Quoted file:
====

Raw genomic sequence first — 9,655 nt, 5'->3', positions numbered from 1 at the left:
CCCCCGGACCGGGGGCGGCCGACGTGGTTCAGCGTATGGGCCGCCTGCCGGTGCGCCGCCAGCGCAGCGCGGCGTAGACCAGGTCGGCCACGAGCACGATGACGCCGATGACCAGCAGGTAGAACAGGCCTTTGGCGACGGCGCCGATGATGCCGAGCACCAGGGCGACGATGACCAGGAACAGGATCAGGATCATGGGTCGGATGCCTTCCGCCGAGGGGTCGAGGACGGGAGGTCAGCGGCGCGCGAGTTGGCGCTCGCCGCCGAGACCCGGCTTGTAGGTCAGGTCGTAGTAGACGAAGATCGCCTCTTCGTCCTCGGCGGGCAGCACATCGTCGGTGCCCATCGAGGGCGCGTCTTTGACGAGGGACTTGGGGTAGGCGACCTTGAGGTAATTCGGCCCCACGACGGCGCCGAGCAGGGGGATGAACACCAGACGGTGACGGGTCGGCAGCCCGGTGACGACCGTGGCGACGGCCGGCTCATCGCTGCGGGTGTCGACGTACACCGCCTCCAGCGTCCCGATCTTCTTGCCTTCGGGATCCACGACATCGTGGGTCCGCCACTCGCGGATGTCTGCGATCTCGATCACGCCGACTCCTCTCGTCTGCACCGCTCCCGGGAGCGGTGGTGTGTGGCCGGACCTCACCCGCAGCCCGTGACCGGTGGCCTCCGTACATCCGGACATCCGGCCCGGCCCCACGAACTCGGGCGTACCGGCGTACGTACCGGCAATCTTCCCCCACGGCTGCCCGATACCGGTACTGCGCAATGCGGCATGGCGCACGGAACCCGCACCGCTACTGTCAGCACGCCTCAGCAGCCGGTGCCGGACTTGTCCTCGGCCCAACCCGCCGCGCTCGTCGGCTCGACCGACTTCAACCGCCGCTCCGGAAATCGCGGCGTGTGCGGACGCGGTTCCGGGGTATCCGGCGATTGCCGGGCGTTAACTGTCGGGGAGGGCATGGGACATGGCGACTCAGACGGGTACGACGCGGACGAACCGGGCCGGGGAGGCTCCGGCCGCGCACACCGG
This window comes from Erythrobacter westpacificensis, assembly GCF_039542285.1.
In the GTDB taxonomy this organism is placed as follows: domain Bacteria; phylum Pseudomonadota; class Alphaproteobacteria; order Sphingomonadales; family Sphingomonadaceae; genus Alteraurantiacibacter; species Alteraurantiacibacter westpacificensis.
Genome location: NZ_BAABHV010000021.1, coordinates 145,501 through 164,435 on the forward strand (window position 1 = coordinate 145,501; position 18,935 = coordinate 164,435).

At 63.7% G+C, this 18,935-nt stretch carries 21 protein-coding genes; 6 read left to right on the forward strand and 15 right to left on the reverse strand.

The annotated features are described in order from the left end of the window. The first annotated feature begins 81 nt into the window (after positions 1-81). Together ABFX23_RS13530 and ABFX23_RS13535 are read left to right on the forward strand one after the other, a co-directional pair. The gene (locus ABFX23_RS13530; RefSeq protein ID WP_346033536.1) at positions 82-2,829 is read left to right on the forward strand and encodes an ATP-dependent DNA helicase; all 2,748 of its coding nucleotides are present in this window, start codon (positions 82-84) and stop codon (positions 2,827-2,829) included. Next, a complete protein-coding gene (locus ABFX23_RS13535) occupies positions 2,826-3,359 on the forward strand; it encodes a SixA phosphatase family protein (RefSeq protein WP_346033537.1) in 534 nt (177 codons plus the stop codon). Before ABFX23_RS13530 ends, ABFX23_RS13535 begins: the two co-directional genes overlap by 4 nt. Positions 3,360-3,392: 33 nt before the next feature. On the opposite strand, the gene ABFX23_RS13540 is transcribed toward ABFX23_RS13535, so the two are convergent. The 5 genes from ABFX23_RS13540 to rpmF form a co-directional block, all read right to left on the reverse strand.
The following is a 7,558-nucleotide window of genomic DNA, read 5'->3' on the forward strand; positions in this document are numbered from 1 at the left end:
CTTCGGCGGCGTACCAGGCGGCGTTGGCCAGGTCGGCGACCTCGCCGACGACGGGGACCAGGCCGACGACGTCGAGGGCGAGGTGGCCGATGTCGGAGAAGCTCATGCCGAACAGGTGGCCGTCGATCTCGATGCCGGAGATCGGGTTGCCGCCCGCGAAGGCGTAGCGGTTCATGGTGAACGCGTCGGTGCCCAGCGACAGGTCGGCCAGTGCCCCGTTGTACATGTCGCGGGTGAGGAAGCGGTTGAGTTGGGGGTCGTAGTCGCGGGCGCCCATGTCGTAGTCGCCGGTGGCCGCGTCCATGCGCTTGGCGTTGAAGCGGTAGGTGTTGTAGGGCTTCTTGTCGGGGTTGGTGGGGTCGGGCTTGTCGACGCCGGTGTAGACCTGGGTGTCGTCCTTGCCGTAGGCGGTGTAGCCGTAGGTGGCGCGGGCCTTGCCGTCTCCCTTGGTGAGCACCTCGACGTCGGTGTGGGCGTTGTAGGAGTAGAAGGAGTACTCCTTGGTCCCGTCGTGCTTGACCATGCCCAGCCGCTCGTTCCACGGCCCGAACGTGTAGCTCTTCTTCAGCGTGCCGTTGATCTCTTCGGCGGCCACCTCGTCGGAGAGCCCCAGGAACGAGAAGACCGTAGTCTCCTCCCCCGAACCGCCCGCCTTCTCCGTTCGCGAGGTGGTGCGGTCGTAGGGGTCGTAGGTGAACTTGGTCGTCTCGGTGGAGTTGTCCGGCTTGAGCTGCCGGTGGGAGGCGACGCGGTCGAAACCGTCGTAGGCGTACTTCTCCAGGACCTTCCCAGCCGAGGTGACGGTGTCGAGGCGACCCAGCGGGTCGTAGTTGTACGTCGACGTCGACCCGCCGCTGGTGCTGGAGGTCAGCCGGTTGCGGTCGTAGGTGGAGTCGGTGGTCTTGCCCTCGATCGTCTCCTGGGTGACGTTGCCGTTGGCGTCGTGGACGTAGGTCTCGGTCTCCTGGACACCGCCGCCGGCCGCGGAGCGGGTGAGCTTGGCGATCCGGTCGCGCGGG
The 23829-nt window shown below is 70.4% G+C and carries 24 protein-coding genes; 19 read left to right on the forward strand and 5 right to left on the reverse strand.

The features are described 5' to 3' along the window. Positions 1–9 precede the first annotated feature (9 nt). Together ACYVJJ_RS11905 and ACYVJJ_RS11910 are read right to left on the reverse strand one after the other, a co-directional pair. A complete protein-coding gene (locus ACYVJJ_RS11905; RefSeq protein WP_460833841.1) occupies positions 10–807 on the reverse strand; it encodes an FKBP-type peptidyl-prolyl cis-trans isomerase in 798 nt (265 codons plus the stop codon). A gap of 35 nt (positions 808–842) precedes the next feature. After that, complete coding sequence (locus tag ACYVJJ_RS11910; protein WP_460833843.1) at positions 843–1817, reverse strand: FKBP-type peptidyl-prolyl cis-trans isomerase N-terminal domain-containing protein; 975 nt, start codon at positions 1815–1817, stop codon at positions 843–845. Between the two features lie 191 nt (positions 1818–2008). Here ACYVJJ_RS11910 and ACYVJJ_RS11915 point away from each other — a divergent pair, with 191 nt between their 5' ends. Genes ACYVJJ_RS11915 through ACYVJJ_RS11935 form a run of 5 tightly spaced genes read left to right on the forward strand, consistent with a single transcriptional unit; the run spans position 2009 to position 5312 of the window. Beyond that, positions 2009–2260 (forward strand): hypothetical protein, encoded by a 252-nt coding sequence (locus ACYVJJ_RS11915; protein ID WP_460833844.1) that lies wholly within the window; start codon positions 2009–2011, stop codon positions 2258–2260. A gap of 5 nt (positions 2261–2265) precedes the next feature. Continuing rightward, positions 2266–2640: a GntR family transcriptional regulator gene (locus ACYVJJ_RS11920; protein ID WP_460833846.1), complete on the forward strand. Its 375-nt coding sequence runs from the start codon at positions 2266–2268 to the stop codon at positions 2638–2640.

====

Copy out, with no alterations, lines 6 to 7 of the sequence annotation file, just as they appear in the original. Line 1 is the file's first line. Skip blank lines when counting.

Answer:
At 63.7% G+C, this 18,935-nt stretch carries 21 protein-coding genes; 6 read left to right on the forward strand and 15 right to left on the reverse strand.

The annotated features are described in order from the left end of the window. The first annotated feature begins 81 nt into the window (after positions 1-81). Together ABFX23_RS13530 and ABFX23_RS13535 are read left to right on the forward strand one after the other, a co-directional pair. The gene (locus ABFX23_RS13530; RefSeq protein ID WP_346033536.1) at positions 82-2,829 is read left to right on the forward strand and encodes an ATP-dependent DNA helicase; all 2,748 of its coding nucleotides are present in this window, start codon (positions 82-84) and stop codon (positions 2,827-2,829) included. Next, a complete protein-coding gene (locus ABFX23_RS13535) occupies positions 2,826-3,359 on the forward strand; it encodes a SixA phosphatase family protein (RefSeq protein WP_346033537.1) in 534 nt (177 codons plus the stop codon). Before ABFX23_RS13530 ends, ABFX23_RS13535 begins: the two co-directional genes overlap by 4 nt. Positions 3,360-3,392: 33 nt before the next feature. On the opposite strand, the gene ABFX23_RS13540 is transcribed toward ABFX23_RS13535, so the two are convergent. The 5 genes from ABFX23_RS13540 to rpmF form a co-directional block, all read right to left on the reverse strand.